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Adult Learner’s Canadian Heritage Writing Contest: Winning Entries

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--August 7, 2013.

A Big thank you to all who participated and congratulations to our three winners: Bruce Walsh, Linda Martin and Helen Jasmine!!

The Learning Exchange, in partnership with the Quebec Anglophone Heritage Network, held an Adult Learner’s Canadian Heritage writing contest in 2013.

Adult writers 16+, currently attending an adult education or literacy program from across Quebec, were invited to submit their original stories and/or poems about a notable person, special object, event or tradition related to Canadian heritage to the Adult Learner’s Canadian Heritage Writing Contest. Three winners received a $100 cash prize.


by Linda Martin, Yamaska Literacy Council

Trinity Anglican Church is in Cowansville, Quebec. We know it as the church with a heart. We are a small congregation, but we are big when it comes to community.

I moved to Cowansville in 2007 and began going to Trinity Anglican Church for Sunday service. My educator encouraged me to join some sort of social activity. She suggested that I help in the food bank. That’s where I met Fran, Reg, Jane, and Stewart.

larger_church-pic_0.pngThe third Wednesday of the month is food bank day. We are about ten volunteers. The staff arrives at 9 AM to set up the hall and prepare the food items. Stewart fills the containers with margarine and I put on the lids. When we’re finished, I put the second-hand clothing out on the tables. Then the chairs are set up. Before you know it, it’s lunchtime. The volunteers enjoy a bowl of soup and bread. We take turns at bringing dessert and coffee.

The church doors open at 1 PM. The clients present their ID’s and I help fill the basket with food items. My job is to get the margarine, bread, and eggs from the storeroom. If the client needs other food items, like oatmeal or coffee, I go to the storeroom and get what they need. And soon the food basket is filled! While the clients are waiting to be served, they check out the table with clothing and take what they need; same with the books and toys.

Time passes quickly and at 3 PM we have to close the doors. On average, we serve fifty clients in an afternoon. The food bank is open ten months a year; it is closed in July and August. We tend to be more busy during the holiday season – Christmas and Easter.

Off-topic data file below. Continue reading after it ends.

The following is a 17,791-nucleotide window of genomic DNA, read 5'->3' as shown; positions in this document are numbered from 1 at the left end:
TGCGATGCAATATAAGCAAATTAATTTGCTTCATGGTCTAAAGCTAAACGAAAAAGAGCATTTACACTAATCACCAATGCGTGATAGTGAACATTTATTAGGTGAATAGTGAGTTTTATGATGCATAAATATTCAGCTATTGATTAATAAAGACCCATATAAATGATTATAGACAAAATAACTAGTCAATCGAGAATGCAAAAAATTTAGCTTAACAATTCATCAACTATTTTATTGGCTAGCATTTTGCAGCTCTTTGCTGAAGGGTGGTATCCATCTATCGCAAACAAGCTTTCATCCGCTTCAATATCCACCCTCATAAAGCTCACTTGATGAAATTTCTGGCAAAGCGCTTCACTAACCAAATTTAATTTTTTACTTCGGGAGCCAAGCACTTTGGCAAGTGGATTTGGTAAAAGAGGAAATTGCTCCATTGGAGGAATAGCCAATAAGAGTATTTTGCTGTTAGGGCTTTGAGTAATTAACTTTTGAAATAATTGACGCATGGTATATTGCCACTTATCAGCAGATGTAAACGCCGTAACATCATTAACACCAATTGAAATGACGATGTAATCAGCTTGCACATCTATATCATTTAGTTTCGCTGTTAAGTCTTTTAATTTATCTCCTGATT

The Helping Hands Food Bank gets some monetary donations. Once a year Heroes Elementary School does a food drive for us. The local Women’s Institute and Dunham Anglican Church each give us a yearly money donation. Clothing, books, and toys are donated by the people of Cowansville. Even I do some budgeting and once a month I buy some canned goods and donate them to the food bank.

It seems like yesterday that we celebrated Helping Hands’ fortieth anniversary. A couple, who lived in Montreal, fell on some hard times and had to use a food bank. They were thankful to the volunteers of that Montreal food bank. When they moved to Cowansville and saw the needy people, they started a food bank at Trinity Anglican Church. Helping Hands has been part of the community for 45 years.

In a better world, we wouldn’t need a food bank; everyone would have enough to eat. But people still need people. Instead of a food bank, I’d have a co-op. It would be a place to exchange things: books, movies, ideas… It would be a place to meet each other, have a cup of coffee and play a game of checkers. There would be a famers’ market where we could buy fresh fruit and vegetables, eggs and muffins. There would be an exchange of services: kids could mow the lawn or do some gardening in exchange for college money. Girls could babysit or walk dogs. People could visit shut-ins. Other people could offer to carpool. Young people could learn different crafts from older people. Through the co-op we would still be the church with a heart!


by Bruce Walsh, Western Quebec Literacy Council

My farm is in Clarendon Township near Shawville, Quebec. In our maple bush we have nearly 300 trees. Every year my father and I tap the trees to make maple syrup. My sister helps us to gather the sap. Sometimes my niece and nephews help.

larger_maple-buckets.pngWe tap the trees at the end of March. The temperature needs to be below freezing during the night and warm during the day. We need some snow for the sap to run. The snow makes it colder at night. To make the holes in the trees we use a battery powered drill. You have to put taps into the holes. We hang cans on the taps for the sap to run into.

We collect the sap with the tractor and the trailer. On the trailer the sap goes into a 200 gallon holding tank. The sap goes in the evaporator pan from the holding tank. We use firewood to boil the sap down into maple syrup.

The colour of maple syrup can be light or dark. We use a filter to strain the hot maple syrup. We store and sell the maple syrup in cans. We eat pancakes with maple syrup. I like to eat maple spread. I like making maple maple syrup. It is hard work but it is fun.


by Helene Jasmin, Sir Wilfrid Laurier School Board

Canada is the land of the free.
With its beautiful wonders of the world.
Where hospitality is full with cheer.
Everything grows with passion and peace,
Still colours of the world.
Seeing the rebirth of spring come.
The exceptional beauty surrounding everything
With its towering mountains of the views above the other clouds.
The landscapes full of tides with waterfalls,
Creating a picture perfect place to visit.
It’s a place that we all call home!
It’s Canada our homeland!


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